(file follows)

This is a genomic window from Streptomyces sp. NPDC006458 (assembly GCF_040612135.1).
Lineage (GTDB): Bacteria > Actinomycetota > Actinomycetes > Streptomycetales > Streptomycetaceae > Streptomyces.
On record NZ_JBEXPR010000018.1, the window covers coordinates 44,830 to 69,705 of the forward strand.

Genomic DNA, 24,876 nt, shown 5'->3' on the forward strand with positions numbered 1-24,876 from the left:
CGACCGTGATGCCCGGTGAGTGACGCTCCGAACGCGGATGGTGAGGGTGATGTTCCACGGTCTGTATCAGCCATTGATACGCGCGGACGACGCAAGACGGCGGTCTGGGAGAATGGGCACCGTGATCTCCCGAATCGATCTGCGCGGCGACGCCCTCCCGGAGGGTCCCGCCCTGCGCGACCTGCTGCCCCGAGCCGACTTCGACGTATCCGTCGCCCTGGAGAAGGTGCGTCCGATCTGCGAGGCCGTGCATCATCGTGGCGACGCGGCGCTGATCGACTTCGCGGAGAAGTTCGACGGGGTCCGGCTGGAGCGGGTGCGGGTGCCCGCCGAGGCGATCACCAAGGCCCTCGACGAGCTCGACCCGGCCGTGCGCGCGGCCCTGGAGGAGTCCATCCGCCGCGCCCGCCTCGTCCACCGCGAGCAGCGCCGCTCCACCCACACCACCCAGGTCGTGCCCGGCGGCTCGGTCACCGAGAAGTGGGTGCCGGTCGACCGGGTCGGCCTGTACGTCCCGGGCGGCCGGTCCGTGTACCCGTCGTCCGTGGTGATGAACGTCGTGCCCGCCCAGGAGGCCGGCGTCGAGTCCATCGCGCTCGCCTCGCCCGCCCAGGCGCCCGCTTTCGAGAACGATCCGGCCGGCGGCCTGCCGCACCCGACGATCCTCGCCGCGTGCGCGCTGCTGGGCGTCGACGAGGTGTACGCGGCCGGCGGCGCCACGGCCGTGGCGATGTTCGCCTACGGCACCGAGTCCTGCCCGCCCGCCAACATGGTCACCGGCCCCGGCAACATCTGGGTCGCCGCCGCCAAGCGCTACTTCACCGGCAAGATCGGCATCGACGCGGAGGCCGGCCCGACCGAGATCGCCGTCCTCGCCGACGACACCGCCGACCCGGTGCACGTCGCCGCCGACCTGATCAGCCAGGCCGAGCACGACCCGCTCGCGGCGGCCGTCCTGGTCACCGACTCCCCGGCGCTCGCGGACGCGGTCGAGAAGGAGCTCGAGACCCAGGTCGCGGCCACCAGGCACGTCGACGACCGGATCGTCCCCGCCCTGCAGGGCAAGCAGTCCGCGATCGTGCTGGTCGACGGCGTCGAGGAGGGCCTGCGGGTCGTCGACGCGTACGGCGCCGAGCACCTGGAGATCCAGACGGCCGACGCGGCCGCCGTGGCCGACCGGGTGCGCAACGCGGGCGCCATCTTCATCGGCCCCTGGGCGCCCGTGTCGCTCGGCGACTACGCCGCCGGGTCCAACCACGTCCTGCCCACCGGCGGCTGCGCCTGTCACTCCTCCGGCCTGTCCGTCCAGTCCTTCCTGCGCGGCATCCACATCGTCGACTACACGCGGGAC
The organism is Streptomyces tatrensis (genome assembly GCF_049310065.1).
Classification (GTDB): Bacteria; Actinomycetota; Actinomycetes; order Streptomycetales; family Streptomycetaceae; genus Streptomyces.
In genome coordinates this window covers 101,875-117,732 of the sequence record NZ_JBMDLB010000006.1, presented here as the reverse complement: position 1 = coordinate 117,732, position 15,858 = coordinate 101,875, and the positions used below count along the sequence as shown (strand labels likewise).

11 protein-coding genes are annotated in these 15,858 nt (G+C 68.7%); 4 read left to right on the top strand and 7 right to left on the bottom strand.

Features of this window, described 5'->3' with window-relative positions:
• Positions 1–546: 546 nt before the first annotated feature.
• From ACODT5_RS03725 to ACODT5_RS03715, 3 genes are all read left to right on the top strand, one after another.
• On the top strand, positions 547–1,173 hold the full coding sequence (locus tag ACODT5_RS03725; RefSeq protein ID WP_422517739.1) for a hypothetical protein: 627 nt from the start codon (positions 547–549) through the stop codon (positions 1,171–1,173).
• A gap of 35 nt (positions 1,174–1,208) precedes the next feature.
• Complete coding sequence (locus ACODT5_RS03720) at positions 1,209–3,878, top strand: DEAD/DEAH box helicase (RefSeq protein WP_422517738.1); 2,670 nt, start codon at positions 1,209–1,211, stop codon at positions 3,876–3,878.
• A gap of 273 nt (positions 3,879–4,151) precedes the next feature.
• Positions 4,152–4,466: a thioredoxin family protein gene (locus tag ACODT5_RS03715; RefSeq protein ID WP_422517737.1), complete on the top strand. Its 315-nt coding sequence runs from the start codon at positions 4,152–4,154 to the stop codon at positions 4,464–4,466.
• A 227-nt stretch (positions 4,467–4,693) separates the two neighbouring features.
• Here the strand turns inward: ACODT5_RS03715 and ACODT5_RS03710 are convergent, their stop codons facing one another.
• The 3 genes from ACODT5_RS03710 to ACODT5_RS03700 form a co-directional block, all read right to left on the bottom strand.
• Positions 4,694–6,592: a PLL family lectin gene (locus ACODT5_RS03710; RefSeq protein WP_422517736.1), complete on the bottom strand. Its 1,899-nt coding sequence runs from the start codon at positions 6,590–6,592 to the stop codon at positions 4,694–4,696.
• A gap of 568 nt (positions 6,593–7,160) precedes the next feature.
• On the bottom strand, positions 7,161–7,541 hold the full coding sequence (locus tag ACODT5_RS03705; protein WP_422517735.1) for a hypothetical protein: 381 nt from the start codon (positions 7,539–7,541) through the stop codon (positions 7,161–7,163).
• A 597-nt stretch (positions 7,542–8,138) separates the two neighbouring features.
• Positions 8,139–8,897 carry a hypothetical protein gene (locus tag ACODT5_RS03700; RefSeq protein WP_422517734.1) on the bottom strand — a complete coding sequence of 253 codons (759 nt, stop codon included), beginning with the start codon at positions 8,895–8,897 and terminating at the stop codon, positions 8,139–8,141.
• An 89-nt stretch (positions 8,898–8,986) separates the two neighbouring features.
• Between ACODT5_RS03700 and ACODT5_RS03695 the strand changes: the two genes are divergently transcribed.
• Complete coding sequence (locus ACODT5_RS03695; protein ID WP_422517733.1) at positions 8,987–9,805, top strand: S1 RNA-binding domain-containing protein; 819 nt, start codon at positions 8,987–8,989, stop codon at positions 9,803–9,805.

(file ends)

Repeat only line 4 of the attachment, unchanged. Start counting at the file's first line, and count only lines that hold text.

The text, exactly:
Genomic DNA, 24,876 nt, shown 5'->3' on the forward strand with positions numbered 1-24,876 from the left: